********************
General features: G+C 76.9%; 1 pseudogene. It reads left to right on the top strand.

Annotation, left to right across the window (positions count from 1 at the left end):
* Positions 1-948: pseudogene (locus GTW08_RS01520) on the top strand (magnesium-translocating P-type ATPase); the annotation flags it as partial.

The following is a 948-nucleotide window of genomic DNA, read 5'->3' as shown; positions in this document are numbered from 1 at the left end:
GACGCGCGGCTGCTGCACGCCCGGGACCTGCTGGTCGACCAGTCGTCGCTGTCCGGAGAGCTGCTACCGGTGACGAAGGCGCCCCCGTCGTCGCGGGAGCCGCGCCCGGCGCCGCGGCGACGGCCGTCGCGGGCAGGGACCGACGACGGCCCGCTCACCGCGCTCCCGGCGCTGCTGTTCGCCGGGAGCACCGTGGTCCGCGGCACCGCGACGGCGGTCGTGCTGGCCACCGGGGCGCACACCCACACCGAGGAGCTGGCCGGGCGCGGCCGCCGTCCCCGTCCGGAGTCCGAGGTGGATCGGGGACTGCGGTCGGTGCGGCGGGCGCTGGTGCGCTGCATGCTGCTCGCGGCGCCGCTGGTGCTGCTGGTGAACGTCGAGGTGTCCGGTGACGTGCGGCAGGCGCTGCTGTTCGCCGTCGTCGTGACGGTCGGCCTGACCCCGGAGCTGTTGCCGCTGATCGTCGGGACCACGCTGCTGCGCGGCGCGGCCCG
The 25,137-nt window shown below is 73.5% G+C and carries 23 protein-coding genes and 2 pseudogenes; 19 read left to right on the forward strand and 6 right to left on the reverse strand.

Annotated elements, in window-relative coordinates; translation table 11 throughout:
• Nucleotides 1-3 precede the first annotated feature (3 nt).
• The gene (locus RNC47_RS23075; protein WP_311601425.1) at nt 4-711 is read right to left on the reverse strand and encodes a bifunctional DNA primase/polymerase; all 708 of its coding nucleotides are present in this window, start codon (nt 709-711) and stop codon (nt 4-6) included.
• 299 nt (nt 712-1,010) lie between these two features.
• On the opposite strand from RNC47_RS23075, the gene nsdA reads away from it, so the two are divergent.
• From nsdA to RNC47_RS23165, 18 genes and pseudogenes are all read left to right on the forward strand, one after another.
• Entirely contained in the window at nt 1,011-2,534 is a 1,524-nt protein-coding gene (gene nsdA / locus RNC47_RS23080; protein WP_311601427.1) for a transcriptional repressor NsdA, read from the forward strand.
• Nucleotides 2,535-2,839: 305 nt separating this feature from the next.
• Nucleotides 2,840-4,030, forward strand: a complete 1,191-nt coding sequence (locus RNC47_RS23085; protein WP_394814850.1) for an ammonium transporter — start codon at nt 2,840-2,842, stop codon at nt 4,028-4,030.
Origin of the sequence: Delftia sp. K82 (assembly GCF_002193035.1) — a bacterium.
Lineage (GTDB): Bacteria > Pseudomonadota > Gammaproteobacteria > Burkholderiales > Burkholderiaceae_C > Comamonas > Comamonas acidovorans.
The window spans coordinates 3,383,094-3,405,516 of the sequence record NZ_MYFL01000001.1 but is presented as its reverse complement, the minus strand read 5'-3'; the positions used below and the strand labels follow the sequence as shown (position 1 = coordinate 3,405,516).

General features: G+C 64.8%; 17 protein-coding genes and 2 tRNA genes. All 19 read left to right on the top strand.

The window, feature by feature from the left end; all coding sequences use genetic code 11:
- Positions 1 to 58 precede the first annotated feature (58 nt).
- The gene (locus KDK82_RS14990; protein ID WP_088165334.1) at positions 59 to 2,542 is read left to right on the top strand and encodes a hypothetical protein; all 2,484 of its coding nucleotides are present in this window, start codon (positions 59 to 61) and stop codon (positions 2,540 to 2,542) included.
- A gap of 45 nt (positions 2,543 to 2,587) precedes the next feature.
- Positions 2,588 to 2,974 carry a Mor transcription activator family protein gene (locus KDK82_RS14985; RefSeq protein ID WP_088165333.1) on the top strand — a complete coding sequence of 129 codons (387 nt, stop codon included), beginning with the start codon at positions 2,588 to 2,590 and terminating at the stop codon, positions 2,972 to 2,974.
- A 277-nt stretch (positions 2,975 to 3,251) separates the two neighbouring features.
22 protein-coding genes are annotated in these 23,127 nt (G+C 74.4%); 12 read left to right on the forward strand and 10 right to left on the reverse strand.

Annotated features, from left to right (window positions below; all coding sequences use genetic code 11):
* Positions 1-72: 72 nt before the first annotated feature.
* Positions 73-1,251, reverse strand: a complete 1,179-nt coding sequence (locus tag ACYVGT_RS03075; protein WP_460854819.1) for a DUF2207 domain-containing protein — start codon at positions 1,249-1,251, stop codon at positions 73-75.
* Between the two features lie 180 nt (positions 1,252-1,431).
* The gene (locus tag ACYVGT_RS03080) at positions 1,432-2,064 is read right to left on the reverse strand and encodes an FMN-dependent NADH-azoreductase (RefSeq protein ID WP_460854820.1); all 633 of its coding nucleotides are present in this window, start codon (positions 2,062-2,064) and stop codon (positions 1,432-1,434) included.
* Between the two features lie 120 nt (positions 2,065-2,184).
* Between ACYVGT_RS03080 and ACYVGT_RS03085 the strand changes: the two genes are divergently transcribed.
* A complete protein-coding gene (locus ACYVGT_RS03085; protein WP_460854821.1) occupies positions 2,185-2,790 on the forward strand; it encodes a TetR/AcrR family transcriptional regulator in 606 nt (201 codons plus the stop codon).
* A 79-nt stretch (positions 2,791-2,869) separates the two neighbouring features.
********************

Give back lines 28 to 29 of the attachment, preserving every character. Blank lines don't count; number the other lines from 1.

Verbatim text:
* Positions 1-72: 72 nt before the first annotated feature.
* Positions 73-1,251, reverse strand: a complete 1,179-nt coding sequence (locus tag ACYVGT_RS03075; protein WP_460854819.1) for a DUF2207 domain-containing protein — start codon at positions 1,249-1,251, stop codon at positions 73-75.